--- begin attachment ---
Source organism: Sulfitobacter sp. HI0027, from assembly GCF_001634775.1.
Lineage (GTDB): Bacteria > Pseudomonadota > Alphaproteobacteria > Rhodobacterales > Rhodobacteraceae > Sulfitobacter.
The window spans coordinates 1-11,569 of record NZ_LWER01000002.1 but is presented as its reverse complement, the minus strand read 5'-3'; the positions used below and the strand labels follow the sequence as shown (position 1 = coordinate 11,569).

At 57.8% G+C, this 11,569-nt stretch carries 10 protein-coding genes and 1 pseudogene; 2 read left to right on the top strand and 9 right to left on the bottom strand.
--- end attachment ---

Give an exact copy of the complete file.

Source organism: Sulfitobacter sp. HI0027, from assembly GCF_001634775.1.
Lineage (GTDB): Bacteria > Pseudomonadota > Alphaproteobacteria > Rhodobacterales > Rhodobacteraceae > Sulfitobacter.
The window spans coordinates 1-11,569 of record NZ_LWER01000002.1 but is presented as its reverse complement, the minus strand read 5'-3'; the positions used below and the strand labels follow the sequence as shown (position 1 = coordinate 11,569).

At 57.8% G+C, this 11,569-nt stretch carries 10 protein-coding genes and 1 pseudogene; 2 read left to right on the top strand and 9 right to left on the bottom strand.